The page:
“GraphQL is a query language for APIs and a runtime for fulfilling those queries with your existing data” - graphql.org The GraphQL query language allows developers to easily write front-end queries, using a JSON like syntax, to retrieve data from the back-end. The big plus here that a single API end-point can return multiple types and formats of data based on the contents of the query. This simplicity has resulted in a steady adaption of GraphQL.
Before creating this blog, I had the opportunity to create numerous posts under the SensePost blog. These cover a few topics including mobile apps, web apps and infrastructure. Here is a list of those posts, in chronological order, with a brief abstract about each post.
Recently I was doing an assessment in a locked down and restricted environment. One of the first actions you tend to do when landing a shell on a [linux] box is to do some reconnaissance. This is both on host and network, as you want to determine what new access this host has given you. Normally you would run netstat, ifconfig, ip route etc to determine if the compromised host is connected to any other hosts and to determine if there are other network segments you do not know about.
When doing external assessments you spend a decent amount of time footprinting your target and finding possible avenues of attack. Given a large corporate, you are pretty likely to hit video conferencing end-points. This post details a vulnerability in one of these video conferencing systems, the Polycom HDX series. I identified this vulnerability while still at SensePost and reported it to Polycom. The vulnerability was acknowledged and we were informed that a patch would be issued.
A few weeks back Saif El-Sherei and I posted on the SensePost blog about DDE and getting command exec in MSWord without macros. This post got way more attention than we initially expected it would. Since then DDE has been used in phishing and malware campaigns, as well as legitimate red-team engagements. With the rapid rise in attacks using DDE, detection has been stepped up and most AV engines have basic DDE detection built in.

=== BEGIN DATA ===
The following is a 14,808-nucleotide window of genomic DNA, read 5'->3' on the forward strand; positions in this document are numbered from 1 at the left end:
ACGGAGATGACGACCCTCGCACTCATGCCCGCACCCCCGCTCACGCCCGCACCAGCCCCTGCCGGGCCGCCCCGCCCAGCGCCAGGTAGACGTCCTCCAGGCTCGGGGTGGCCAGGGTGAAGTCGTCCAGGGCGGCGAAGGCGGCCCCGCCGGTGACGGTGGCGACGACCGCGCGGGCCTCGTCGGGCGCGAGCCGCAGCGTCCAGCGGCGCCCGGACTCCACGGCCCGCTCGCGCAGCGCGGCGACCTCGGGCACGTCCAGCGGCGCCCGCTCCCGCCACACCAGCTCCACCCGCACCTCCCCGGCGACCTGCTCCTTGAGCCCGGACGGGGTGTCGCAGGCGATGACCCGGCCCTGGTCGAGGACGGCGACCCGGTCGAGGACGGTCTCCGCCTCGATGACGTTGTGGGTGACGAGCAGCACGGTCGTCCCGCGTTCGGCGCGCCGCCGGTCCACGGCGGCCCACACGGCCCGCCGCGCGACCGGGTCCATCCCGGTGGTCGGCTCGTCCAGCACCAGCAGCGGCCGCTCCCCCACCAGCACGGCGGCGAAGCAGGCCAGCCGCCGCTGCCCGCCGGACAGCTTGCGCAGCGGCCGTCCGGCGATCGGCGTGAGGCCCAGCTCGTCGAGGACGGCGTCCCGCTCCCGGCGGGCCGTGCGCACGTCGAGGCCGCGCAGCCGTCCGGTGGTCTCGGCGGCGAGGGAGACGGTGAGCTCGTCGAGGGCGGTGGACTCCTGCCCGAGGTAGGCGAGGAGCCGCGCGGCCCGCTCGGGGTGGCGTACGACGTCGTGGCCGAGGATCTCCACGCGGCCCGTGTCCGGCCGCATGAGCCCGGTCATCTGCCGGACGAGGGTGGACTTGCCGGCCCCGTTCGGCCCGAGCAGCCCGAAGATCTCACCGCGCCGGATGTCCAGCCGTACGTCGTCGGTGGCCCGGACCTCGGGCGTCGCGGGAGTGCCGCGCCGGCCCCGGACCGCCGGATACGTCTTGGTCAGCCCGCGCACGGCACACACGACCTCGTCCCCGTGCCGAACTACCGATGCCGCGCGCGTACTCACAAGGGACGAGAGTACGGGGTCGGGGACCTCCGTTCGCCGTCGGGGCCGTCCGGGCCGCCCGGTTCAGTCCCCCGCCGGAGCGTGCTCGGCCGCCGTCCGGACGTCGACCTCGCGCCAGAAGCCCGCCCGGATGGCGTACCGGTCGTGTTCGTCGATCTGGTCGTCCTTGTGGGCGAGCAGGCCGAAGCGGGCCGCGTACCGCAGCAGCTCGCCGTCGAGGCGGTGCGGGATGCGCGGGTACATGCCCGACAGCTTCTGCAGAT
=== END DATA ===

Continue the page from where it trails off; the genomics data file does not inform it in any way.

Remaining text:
Typically phishing has provided a low tech approach to getting access to credentials and services. The mainfocus up until now has been on getting username&passwords or tricking users into executing code. Subsequently, user awareness has gone up and users are better at identifying suspicious pages. Experience has shown that the click-through rate on emails have remained high, while users have been (slightly) less likely to enter credentials and more likely to report the phishing page.
A recent research project/idea required me to look into setting up a NAT-to-NAT VPN. The basic idea being that two NATed networks are able to communicate through a VPN and share resources. While researching possible VPN solutions, I remembered reading about WireGuard a new VPN that aims to be fast, secure and lightweight. This seemed like the perfect opportunity to both try out a new VPN implementation and accomplish the goals of the research project.
XXE - FTP OoB basics XXE offers a great attack avenue for reading files from a vulnerable web-app. One of my favourite XXE attacks involves protocol handler abuse, where you use FTP to do an out of band read. This is useful in those cases where you have XXE but it is blind. Unlike the normal OoB retreival through HTTP, FTP works with newer versions of Java (>1.7) and there are fewer characters which break the retrieval.
On numerous occasions I’ve run into custom binary network protocols that I’ve wanted to reverse. The usual goto here is to fireup wireshark/tcpdump and view the traffic as it goes accross the wire. This works really well in most cases, but how about traffic that uses TLS to encrypt the traffic? Unless you have the private key for the server, you are stuck with viewing encrypted traffic in wireshark. Not ideal for reverse engineering.
It’s been a while… I figured it’s about time I post something here again. A while back I was required to see how much damage can be done by a malicious staff member. The one caveat here was that I had to test directly from the Windows box and had extremely limited outbound comms. For various reasons the usual tool-suites were out and I took this as a challenge to see how much damage I could do by coding tools on the “employee machine”.